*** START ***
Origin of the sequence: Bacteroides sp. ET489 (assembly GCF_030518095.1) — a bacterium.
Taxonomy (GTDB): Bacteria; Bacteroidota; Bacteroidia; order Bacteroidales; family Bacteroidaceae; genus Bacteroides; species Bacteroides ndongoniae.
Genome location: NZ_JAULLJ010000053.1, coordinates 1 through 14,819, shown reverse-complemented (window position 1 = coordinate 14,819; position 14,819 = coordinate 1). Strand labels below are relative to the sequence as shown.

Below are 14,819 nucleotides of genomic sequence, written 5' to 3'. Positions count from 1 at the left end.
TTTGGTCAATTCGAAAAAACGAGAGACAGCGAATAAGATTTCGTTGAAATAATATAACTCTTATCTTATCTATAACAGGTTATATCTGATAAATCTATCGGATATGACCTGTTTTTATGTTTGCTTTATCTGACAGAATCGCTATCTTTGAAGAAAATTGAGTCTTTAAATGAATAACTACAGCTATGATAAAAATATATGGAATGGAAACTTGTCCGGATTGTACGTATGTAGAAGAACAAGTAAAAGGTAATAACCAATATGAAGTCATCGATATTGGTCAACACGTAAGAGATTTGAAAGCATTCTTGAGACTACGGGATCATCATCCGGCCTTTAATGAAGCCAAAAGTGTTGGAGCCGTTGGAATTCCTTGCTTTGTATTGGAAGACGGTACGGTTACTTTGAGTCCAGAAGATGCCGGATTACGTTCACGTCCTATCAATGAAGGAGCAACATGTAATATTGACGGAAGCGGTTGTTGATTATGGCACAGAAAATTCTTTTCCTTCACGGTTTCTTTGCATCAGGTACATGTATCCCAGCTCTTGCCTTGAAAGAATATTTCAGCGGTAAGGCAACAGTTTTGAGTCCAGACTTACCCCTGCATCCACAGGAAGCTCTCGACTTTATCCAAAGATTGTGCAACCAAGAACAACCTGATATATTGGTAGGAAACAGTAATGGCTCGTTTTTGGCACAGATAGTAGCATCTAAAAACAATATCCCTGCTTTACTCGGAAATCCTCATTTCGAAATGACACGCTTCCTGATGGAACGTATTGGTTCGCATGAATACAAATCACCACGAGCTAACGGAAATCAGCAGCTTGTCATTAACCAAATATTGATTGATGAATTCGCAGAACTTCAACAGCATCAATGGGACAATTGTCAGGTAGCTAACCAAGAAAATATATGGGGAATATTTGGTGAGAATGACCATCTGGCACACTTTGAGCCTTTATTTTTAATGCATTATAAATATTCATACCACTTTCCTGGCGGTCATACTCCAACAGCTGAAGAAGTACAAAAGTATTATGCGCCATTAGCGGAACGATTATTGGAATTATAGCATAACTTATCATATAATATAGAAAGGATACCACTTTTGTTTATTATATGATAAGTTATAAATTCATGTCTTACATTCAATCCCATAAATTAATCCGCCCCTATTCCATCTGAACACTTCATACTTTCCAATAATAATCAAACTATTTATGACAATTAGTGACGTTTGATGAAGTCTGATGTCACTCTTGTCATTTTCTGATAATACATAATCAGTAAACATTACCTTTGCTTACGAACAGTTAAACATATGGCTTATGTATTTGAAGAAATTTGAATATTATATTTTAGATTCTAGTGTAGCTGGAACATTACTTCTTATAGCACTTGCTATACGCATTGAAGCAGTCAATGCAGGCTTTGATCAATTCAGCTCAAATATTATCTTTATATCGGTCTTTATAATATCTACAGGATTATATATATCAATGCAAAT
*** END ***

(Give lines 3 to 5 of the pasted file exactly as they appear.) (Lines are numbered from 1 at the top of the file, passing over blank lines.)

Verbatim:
Genome location: NZ_JAULLJ010000053.1, coordinates 1 through 14,819, shown reverse-complemented (window position 1 = coordinate 14,819; position 14,819 = coordinate 1). Strand labels below are relative to the sequence as shown.

Below are 14,819 nucleotides of genomic sequence, written 5' to 3'. Positions count from 1 at the left end.
TTTGGTCAATTCGAAAAAACGAGAGACAGCGAATAAGATTTCGTTGAAATAATATAACTCTTATCTTATCTATAACAGGTTATATCTGATAAATCTATCGGATATGACCTGTTTTTATGTTTGCTTTATCTGACAGAATCGCTATCTTTGAAGAAAATTGAGTCTTTAAATGAATAACTACAGCTATGATAAAAATATATGGAATGGAAACTTGTCCGGATTGTACGTATGTAGAAGAACAAGTAAAAGGTAATAACCAATATGAAGTCATCGATATTGGTCAACACGTAAGAGATTTGAAAGCATTCTTGAGACTACGGGATCATCATCCGGCCTTTAATGAAGCCAAAAGTGTTGGAGCCGTTGGAATTCCTTGCTTTGTATTGGAAGACGGTACGGTTACTTTGAGTCCAGAAGATGCCGGATTACGTTCACGTCCTATCAATGAAGGAGCAACATGTAATATTGACGGAAGCGGTTGTTGATTATGGCACAGAAAATTCTTTTCCTTCACGGTTTCTTTGCATCAGGTACATGTATCCCAGCTCTTGCCTTGAAAGAATATTTCAGCGGTAAGGCAACAGTTTTGAGTCCAGACTTACCCCTGCATCCACAGGAAGCTCTCGACTTTATCCAAAGATTGTGCAACCAAGAACAACCTGATATATTGGTAGGAAACAGTAATGGCTCGTTTTTGGCACAGATAGTAGCATCTAAAAACAATATCCCTGCTTTACTCGGAAATCCTCATTTCGAAATGACACGCTTCCTGATGGAACGTATTGGTTCGCATGAATACAAATCACCACGAGCTAACGGAAATCAGCAGCTTGTCATTAACCAAATATTGATTGATGAATTCGCAGAACTTCAACAGCATCAATGGGACAATTGTCAGGTAGCTAACCAAGAAAATATATGGGGAATATTTGGTGAGAATGACCATCTGGCACACTTTGAGCCTTTATTTTTAATGCATTATAAATATTCATACCACTTTCCTGGCGGTCATACTCCAACAGCTGAAGAAGTACAAAAGTATTATGCGCCATTAGCGGAACGATTATTGGAATTATAGCATAACTTATCATATAATATAGAAAGGATACCACTTTTGTTTATTATATGATAAGTTATAAATTCATGTCTTACATTCAATCCCATAAATTAATCCGCCCCTATTCCATCTGAACACTTCATACTTTCCAATAATAATCAAACTATTTATGACAATTAGTGACGTTTGATGAAGTCTGATGTCACTCTTGTCATTTTCTGATAATACATAATCAGTAAACATTACCTTTGCTTACGAACAGTTAAACATATGGCTTATGTATTTGAAGAAATTTGAATATTATATTTTAGATTCTAGTGTAGCTGGAACATTACTTCTTATAGCACTTGCTATACGCATTGAAGCAGTCAATGCAGGCTTTGATCAATTCAGCTCAAATATTATCTTTATATCGGTCTTTATAATATCTACAGGATTATATATATCAATGCAAAT